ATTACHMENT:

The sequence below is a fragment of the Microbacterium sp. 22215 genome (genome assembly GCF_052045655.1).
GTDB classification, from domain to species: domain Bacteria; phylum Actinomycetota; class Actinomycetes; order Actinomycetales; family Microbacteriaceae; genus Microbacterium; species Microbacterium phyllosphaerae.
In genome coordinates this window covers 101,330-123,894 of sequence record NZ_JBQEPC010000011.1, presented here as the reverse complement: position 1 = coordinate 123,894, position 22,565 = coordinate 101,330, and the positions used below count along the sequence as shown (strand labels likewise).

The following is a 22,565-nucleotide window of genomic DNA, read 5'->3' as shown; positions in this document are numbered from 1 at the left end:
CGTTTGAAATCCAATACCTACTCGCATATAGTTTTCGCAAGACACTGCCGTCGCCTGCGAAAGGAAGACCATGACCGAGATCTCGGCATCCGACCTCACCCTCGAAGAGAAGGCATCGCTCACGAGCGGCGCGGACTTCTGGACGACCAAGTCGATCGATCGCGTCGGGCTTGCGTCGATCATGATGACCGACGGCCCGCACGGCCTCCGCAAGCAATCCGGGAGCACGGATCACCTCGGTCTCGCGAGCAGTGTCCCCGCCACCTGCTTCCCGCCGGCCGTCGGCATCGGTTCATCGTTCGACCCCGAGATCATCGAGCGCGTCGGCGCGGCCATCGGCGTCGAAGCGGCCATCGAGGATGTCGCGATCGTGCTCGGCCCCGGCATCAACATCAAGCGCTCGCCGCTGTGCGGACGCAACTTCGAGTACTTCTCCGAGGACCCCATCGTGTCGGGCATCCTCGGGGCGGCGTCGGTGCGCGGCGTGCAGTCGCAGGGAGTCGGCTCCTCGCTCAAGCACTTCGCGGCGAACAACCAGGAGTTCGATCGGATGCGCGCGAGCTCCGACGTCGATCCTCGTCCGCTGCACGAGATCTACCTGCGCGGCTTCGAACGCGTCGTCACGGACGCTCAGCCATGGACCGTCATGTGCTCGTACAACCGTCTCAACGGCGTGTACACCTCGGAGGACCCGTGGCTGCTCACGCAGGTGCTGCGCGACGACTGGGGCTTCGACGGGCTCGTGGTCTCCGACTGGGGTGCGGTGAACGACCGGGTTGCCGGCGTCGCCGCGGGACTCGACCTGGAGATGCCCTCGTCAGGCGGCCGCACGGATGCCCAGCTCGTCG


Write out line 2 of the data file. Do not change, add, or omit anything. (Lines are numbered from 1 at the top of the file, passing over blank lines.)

GTDB classification, from domain to species: domain Bacteria; phylum Actinomycetota; class Actinomycetes; order Actinomycetales; family Microbacteriaceae; genus Microbacterium; species Microbacterium phyllosphaerae.